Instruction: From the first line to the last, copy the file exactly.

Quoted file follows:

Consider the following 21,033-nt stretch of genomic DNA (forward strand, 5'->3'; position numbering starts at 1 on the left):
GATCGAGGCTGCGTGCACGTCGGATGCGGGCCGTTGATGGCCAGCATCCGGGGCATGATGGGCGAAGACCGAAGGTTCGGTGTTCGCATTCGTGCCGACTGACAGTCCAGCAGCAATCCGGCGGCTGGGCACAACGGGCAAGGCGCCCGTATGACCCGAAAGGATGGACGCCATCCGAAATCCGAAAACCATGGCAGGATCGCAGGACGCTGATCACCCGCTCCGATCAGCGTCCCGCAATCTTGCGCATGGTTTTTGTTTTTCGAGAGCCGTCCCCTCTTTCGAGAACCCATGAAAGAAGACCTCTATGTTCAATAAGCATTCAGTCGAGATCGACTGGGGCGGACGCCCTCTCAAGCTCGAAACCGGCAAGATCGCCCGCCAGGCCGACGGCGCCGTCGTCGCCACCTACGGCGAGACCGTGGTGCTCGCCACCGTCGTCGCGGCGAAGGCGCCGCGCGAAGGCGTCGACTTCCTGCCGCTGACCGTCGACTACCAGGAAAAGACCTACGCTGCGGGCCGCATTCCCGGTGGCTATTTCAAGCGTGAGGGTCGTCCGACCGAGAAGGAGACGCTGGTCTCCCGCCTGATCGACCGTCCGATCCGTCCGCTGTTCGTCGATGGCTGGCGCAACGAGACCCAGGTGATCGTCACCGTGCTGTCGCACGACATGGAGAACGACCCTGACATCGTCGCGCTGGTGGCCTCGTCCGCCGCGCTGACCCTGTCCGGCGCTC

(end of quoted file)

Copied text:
Consider the following 21,033-nt stretch of genomic DNA (forward strand, 5'->3'; position numbering starts at 1 on the left):
GATCGAGGCTGCGTGCACGTCGGATGCGGGCCGTTGATGGCCAGCATCCGGGGCATGATGGGCGAAGACCGAAGGTTCGGTGTTCGCATTCGTGCCGACTGACAGTCCAGCAGCAATCCGGCGGCTGGGCACAACGGGCAAGGCGCCCGTATGACCCGAAAGGATGGACGCCATCCGAAATCCGAAAACCATGGCAGGATCGCAGGACGCTGATCACCCGCTCCGATCAGCGTCCCGCAATCTTGCGCATGGTTTTTGTTTTTCGAGAGCCGTCCCCTCTTTCGAGAACCCATGAAAGAAGACCTCTATGTTCAATAAGCATTCAGTCGAGATCGACTGGGGCGGACGCCCTCTCAAGCTCGAAACCGGCAAGATCGCCCGCCAGGCCGACGGCGCCGTCGTCGCCACCTACGGCGAGACCGTGGTGCTCGCCACCGTCGTCGCGGCGAAGGCGCCGCGCGAAGGCGTCGACTTCCTGCCGCTGACCGTCGACTACCAGGAAAAGACCTACGCTGCGGGCCGCATTCCCGGTGGCTATTTCAAGCGTGAGGGTCGTCCGACCGAGAAGGAGACGCTGGTCTCCCGCCTGATCGACCGTCCGATCCGTCCGCTGTTCGTCGATGGCTGGCGCAACGAGACCCAGGTGATCGTCACCGTGCTGTCGCACGACATGGAGAACGACCCTGACATCGTCGCGCTGGTGGCCTCGTCCGCCGCGCTGACCCTGTCCGGCGCTC